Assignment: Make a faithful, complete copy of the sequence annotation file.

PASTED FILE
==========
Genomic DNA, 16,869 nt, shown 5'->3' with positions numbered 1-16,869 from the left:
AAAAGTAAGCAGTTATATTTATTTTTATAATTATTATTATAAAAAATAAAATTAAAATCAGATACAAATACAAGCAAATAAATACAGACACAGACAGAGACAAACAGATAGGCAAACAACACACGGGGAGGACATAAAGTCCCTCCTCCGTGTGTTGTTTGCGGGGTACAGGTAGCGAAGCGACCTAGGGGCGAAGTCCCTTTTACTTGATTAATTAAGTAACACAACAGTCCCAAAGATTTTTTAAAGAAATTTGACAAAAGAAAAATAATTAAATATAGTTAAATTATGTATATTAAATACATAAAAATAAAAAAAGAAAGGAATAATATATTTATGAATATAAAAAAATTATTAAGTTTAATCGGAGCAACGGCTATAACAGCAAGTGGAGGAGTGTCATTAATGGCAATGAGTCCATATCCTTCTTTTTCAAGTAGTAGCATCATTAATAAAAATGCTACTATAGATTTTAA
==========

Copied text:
Genomic DNA, 16,869 nt, shown 5'->3' with positions numbered 1-16,869 from the left:
AAAAGTAAGCAGTTATATTTATTTTTATAATTATTATTATAAAAAATAAAATTAAAATCAGATACAAATACAAGCAAATAAATACAGACACAGACAGAGACAAACAGATAGGCAAACAACACACGGGGAGGACATAAAGTCCCTCCTCCGTGTGTTGTTTGCGGGGTACAGGTAGCGAAGCGACCTAGGGGCGAAGTCCCTTTTACTTGATTAATTAAGTAACACAACAGTCCCAAAGATTTTTTAAAGAAATTTGACAAAAGAAAAATAATTAAATATAGTTAAATTATGTATATTAAATACATAAAAATAAAAAAAGAAAGGAATAATATATTTATGAATATAAAAAAATTATTAAGTTTAATCGGAGCAACGGCTATAACAGCAAGTGGAGGAGTGTCATTAATGGCAATGAGTCCATATCCTTCTTTTTCAAGTAGTAGCATCATTAATAAAAATGCTACTATAGATTTTAA